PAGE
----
The single scene from Year One that most heavily informs Earth One, however, is that one in which the brand-new Batman messes up while trying to stop a few guys from lifting a television set from an apartment, and almost dies on a fire escape. Johns and Frank are interested in exploring that Batman; the new, struggling wannabe vigilante of his first nights out, not the polished, professional crime-fighter we’re used to.
That’s not a bad route to go, of course, but the choices Johns makes while in the process of doing so are, as I say, pretty random.
Not only is this Batman not omnipotent, he’s barely competent — this Batman didn’t travel the world, using his wealth, time and focus training with master detectives and martial artists in order to become a perfect crimefighter. He was simply trained to fight by Alfred Pennyworth. He’s not a very good fighter, however, nor is he much of a detective. In fact, he lucks his way through this particular conflict, and it’s up to others to save his life and avenge the deaths of his parents.
This Alfred isn’t a butler, but a former Royal Marine hired by mayoral candidate Thomas Wayne as a security consultant, his first night on the job being the one on which the Waynes are killed, and he’s given sole custody of young Bruce. It’s a strange, reflexive and defensive take on the character, akin to Johns’ take on Aquaman, in which he tries to ratchet up the macho of the character to such an extent that it strains against the mold.
James Gordon is a broken-down, cowardly and corrupt police officer, crawling like a worm to protect his teenage daughter Barbara from reprisals. Unlike Batman, he actually has something of a character arc in this book, and, by its end, he’s finally on the path to being the heroic cop we expect him to be. Unfortunately, he begins to show a backbone not by enforcing the law, but by picking up a crowbar and joining his partner in beating information out of a bad guy.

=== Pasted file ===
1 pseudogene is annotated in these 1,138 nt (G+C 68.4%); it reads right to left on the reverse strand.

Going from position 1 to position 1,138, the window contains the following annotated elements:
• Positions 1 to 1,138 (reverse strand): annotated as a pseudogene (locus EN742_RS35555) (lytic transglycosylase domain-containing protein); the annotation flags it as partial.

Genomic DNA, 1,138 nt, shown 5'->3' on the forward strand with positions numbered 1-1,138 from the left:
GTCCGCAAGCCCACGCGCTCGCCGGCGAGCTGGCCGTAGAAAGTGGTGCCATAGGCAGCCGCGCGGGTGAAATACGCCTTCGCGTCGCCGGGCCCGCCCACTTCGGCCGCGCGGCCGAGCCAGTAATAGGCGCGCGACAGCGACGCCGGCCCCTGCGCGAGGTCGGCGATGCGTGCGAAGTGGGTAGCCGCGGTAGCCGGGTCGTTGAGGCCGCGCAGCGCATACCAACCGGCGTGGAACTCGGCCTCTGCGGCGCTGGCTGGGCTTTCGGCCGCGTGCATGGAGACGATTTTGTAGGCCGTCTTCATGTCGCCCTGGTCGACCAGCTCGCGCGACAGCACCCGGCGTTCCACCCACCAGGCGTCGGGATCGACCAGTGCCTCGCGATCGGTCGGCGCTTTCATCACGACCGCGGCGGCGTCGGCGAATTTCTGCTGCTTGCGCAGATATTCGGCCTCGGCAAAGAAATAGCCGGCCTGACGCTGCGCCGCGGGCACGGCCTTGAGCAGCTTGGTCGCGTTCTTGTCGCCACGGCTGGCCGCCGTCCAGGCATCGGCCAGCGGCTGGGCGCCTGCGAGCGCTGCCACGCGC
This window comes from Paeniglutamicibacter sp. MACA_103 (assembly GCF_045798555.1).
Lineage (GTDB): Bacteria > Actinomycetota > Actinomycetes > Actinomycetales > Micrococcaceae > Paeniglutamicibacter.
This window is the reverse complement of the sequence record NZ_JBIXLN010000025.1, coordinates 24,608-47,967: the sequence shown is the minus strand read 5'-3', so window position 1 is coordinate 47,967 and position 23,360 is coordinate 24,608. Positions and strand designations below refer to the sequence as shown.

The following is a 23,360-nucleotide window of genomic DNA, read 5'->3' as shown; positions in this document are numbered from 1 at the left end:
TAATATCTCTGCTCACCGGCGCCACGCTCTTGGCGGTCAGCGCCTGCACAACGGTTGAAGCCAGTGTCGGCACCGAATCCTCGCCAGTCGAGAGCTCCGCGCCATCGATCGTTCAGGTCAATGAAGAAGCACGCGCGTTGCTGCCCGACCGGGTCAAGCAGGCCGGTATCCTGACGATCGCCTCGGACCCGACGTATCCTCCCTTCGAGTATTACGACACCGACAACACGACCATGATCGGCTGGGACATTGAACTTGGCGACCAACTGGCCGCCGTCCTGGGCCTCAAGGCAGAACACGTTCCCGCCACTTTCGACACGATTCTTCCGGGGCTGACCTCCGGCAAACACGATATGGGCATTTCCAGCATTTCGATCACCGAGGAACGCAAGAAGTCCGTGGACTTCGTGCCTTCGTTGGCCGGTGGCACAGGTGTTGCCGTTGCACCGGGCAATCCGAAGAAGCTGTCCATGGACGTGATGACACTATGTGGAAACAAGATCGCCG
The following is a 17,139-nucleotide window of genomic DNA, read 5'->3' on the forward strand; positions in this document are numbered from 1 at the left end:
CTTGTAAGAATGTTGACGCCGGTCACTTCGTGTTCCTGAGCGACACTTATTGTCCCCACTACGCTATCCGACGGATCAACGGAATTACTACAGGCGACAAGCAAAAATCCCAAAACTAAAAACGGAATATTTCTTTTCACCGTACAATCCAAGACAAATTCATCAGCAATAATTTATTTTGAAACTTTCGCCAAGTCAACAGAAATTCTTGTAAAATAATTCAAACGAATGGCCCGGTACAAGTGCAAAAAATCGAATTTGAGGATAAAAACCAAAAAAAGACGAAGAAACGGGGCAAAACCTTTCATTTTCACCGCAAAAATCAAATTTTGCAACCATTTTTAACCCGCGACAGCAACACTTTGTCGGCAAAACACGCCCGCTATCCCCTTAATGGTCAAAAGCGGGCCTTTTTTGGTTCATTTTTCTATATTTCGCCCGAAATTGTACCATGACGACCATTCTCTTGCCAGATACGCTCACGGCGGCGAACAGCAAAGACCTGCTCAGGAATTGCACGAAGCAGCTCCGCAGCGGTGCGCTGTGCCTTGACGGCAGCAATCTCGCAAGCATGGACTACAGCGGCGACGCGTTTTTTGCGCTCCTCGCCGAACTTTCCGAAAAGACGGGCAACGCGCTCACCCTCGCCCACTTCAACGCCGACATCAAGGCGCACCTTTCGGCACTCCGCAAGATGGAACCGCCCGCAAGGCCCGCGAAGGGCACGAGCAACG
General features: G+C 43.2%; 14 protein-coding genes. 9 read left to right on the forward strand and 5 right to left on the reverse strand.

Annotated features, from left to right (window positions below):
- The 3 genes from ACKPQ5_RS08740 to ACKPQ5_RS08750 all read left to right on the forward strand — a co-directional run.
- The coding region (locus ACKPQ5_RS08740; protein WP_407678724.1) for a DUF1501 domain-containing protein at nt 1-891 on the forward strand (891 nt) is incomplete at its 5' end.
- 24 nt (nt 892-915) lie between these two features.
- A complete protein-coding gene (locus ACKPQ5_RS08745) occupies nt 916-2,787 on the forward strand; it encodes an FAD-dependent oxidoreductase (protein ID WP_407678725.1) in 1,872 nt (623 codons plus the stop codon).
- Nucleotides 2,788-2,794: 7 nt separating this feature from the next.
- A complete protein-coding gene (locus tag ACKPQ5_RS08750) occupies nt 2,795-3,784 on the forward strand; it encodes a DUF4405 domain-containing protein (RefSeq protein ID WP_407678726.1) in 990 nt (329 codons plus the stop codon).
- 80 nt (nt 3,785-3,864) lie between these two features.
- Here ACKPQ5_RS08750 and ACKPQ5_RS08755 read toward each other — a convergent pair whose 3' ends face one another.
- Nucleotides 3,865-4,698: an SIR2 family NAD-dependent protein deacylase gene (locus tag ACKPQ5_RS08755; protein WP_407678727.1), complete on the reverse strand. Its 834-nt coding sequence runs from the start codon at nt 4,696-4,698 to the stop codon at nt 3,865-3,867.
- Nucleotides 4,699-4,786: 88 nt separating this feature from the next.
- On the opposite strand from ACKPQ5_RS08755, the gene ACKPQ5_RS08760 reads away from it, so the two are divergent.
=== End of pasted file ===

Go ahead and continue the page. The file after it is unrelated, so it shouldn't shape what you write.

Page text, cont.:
Harvey Bullock is slim, fit and handsome (that’s him on the left), an attention-hungry but genuinely idealistic television star who comes to Gotham City to solve it’s most famous cold case and pump up his TV Q-rating in the process. He too changes by book’s end, and will likely evolve towards the more slovenly Bullock that has been the standard model.
And The Penguin isn’t really “The Penguin,” but Mayor Oswald Cobblepot. (First the plot of a 1992 feature film, now this; they sure have gotten a lot of mileage out of a plotline from two episodes of the silly 1966 TV series where The Penguin ran for mayor, haven’t they?)
The mode isn’t necessarily more realistic, other than Batman being more Phoenix Jones than Zorro. Sure, Johns and Frank took a lot of the super out the superhero whose name is in the title, but theirs is still a comic book in which the mayor of a major American city keeps a serial killer on his payroll, and pays him not with money, but with little girls.
The great weakness in the book, however, is how it essentially proves Batman’s beliefs and philosophy about crime-fighting and doing what’s right wrong. Rather than being right, this Batman is quite clearly shown to be wrong, and naive and even a bit silly on top of it. He’s not a hero in the traditional sense of the word; he’s simply a protagonist.
Throughout the book, Batman refuses to use a gun to wage his vigilante war on crime, a point former soldier Alfred continually argues with him. He also refuses to take a life, leaving the serial killer — the one with a basement full dead little girls — in handcuffs for the police to take in.